I’ll be the first to admit it: I’ve wasted more hours than I can count on Facebook. But when I first joined the social networking site back in the summer of 2006, I never thought it would become such a huge craze.
At first, I had a lot of fun creating my profile; I uploaded pictures of my friends on the last day of high school and at prom, I searched for friends I hadn’t seen since I graduated elementary school, and when my friends left for their first year of college, I was able to easily stay in touch with them by posting on their Facebook walls.
When Facebook launched in 2004 (it was called “the Facebook”), it was only open to college students; you had to have a legitimate college e-mail address to join. But in September 2006, only two months after I joined, the site began allowing anyone with an e-mail address to create a profile.
I had liked the fact that Facebook seemed like a place where I could talk to other students my age; and since you needed a school e-mail address to join, I felt like the site was a lot safer than Myspace, where anyone could make a profile. Unlike Myspace, where I would delete friend requests from random people, I often used to accept Facebook friend requests from St. John’s students I didn’t know (or had only met once) in person as a way of meeting new people in school. And because a lot of the friends I’ve made at St. John’s have completely different schedules than I do, Facebook has allowed me to keep in touch with them during hectic semesters.
And it’s not just anyone who’s sending friend requests. Recently, it seems I hear from everyone that some of their family members (parents, aunts, uncles, etc.) made their own profiles; even some of my own family members have done this. While I don’t mind being friends with my younger sister and my cousins who are around my age, I am a bit uncomfortable with other family members joining Facebook; it seems like an invasion of privacy to me. Facebook started out as a place where I could joke around with friends without having to worry that what I said would be monitored by my family members. I know that I’d rather not have to think twice about what I post on my profile because a family member might see it and comment on it. Facebook was created to give college students a forum where they could connect with other students their age and express themselves, but with family members joining the site, it loses part of what originally made it so fun.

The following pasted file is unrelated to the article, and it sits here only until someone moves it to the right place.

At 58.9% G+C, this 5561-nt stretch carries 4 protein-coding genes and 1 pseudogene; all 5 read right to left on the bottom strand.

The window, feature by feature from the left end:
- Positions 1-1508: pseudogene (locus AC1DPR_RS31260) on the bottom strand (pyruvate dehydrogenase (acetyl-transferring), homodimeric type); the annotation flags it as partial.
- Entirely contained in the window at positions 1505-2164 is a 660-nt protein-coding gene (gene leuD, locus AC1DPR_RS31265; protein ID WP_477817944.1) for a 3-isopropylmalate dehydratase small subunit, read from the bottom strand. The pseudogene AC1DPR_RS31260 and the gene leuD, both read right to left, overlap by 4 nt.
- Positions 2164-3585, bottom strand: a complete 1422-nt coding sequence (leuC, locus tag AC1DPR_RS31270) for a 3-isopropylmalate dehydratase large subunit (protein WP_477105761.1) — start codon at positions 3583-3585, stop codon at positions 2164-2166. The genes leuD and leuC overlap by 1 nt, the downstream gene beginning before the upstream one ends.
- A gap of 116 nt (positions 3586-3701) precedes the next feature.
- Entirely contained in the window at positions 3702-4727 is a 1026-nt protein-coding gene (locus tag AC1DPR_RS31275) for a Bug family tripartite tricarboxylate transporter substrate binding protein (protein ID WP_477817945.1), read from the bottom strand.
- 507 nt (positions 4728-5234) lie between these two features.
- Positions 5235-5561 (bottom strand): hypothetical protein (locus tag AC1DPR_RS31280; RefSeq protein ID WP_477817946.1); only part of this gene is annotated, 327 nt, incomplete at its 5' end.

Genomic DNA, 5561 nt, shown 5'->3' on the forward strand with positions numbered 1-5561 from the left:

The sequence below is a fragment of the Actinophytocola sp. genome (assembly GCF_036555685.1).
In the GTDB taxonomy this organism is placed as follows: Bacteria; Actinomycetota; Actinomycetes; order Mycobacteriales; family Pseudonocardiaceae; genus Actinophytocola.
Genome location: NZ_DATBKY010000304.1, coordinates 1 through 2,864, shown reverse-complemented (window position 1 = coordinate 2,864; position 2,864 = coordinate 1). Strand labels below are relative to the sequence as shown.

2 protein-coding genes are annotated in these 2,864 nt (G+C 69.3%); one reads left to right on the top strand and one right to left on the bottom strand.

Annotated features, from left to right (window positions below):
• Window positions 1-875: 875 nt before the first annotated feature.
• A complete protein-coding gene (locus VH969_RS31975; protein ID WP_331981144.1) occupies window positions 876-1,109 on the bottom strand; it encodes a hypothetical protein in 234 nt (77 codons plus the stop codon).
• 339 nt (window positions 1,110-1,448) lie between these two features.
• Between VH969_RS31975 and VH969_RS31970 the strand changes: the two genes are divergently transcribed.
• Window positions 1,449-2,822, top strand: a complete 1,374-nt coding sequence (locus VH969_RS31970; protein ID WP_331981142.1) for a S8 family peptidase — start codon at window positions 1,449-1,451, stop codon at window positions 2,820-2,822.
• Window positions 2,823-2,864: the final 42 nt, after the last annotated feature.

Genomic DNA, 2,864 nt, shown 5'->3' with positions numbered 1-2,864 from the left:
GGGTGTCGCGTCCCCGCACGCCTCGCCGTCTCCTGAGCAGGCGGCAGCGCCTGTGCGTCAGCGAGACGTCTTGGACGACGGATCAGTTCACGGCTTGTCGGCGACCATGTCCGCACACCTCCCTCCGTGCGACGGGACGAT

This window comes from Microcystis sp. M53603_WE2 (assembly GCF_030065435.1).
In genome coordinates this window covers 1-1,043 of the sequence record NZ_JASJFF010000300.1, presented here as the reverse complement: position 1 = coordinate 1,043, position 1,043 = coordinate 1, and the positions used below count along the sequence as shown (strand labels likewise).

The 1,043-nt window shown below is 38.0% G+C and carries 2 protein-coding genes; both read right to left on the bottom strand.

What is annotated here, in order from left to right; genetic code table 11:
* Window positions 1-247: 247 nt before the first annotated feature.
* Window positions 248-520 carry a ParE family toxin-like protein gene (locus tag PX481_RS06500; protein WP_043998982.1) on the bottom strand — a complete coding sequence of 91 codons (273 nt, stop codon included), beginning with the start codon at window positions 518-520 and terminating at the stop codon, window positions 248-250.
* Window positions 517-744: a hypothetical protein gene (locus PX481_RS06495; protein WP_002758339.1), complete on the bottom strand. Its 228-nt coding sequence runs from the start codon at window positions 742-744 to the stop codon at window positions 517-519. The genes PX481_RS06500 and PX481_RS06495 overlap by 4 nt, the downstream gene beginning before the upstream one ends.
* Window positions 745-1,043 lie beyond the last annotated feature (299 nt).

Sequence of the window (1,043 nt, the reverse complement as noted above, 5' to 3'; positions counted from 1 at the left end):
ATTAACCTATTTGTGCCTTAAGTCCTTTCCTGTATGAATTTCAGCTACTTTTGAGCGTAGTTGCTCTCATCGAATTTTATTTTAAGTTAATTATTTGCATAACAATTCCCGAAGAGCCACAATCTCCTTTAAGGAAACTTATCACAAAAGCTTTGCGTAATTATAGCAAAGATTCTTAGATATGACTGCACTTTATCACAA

But if family members do send me “friend requests,” I’ve felt obligated to add them as friends because they are related to me, and I don’t want to hurt their feelings. However, if this happens to you, you might want to think about going into your privacy settings and allowing your family members to only see your “limited profile.” This way, you can remain friends with them, but you can control what parts of your profile they’re able to see.
Not only are family members joining the social networking site, it turns out that a lot of employers (and even college administrators) join Facebook too as a way of checking up on potential (or current) employees or students. Because of this, it is imperative that you are careful when uploading photos of yourself or joining groups. You also have to watch what others have uploaded about you too, because it will also show up on your profile for others to see.
The growing number of employers joining Facebook can work to your benefit, though. I’m friends with many of my former employers from the part-time jobs and internships I’ve had over the last few years. Facebook is a good way to network and become aware of any new jobs that might become available.
Last semester, The Torch staff made our own Facebook profile and Twitter page. I think that this will prove a successful way of reaching out to more St. John’s students than we ever have before. (Make sure you add us! On Facebook, our name is Torch Editorial Board, and on Twitter we’re SJUTorch.)
Furthermore, the ability to use Facebook (and Twitter) can come in handy as a useful skill because a lot of companies have their own profiles that need to be constantly updated. For example, right now, I’m interning at a Web site that has both a Facebook profile and a Twitter page; it’s one of the intern’s main responsibilities to update both.
So, maybe all of the hours I’ve wasted on Facebook haven’t been completely wasted after all; at least that’s what I’ll tell myself from now on!